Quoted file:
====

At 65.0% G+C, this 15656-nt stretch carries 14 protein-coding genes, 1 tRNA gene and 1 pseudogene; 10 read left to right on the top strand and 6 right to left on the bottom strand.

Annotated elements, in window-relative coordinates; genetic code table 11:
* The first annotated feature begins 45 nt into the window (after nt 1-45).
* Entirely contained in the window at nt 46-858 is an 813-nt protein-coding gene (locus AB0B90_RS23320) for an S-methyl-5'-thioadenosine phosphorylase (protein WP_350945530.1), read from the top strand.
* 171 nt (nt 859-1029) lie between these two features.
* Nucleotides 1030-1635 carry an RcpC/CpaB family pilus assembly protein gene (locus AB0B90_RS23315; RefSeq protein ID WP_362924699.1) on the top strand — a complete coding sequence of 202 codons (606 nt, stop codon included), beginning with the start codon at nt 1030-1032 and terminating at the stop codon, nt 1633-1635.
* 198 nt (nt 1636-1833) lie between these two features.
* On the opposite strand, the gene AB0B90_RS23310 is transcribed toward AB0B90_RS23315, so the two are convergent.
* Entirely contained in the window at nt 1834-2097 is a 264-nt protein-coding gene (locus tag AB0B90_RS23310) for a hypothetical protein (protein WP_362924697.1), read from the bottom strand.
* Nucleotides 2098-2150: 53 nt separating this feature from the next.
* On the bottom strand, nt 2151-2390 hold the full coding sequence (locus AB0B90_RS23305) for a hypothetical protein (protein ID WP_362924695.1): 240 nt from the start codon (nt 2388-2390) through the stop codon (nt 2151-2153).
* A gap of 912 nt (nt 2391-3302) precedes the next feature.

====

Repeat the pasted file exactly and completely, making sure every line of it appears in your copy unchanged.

At 65.0% G+C, this 15656-nt stretch carries 14 protein-coding genes, 1 tRNA gene and 1 pseudogene; 10 read left to right on the top strand and 6 right to left on the bottom strand.

Annotated elements, in window-relative coordinates; genetic code table 11:
* The first annotated feature begins 45 nt into the window (after nt 1-45).
* Entirely contained in the window at nt 46-858 is an 813-nt protein-coding gene (locus AB0B90_RS23320) for an S-methyl-5'-thioadenosine phosphorylase (protein WP_350945530.1), read from the top strand.
* 171 nt (nt 859-1029) lie between these two features.
* Nucleotides 1030-1635 carry an RcpC/CpaB family pilus assembly protein gene (locus AB0B90_RS23315; RefSeq protein ID WP_362924699.1) on the top strand — a complete coding sequence of 202 codons (606 nt, stop codon included), beginning with the start codon at nt 1030-1032 and terminating at the stop codon, nt 1633-1635.
* 198 nt (nt 1636-1833) lie between these two features.
* On the opposite strand, the gene AB0B90_RS23310 is transcribed toward AB0B90_RS23315, so the two are convergent.
* Entirely contained in the window at nt 1834-2097 is a 264-nt protein-coding gene (locus tag AB0B90_RS23310) for a hypothetical protein (protein WP_362924697.1), read from the bottom strand.
* Nucleotides 2098-2150: 53 nt separating this feature from the next.
* On the bottom strand, nt 2151-2390 hold the full coding sequence (locus AB0B90_RS23305) for a hypothetical protein (protein ID WP_362924695.1): 240 nt from the start codon (nt 2388-2390) through the stop codon (nt 2151-2153).
* A gap of 912 nt (nt 2391-3302) precedes the next feature.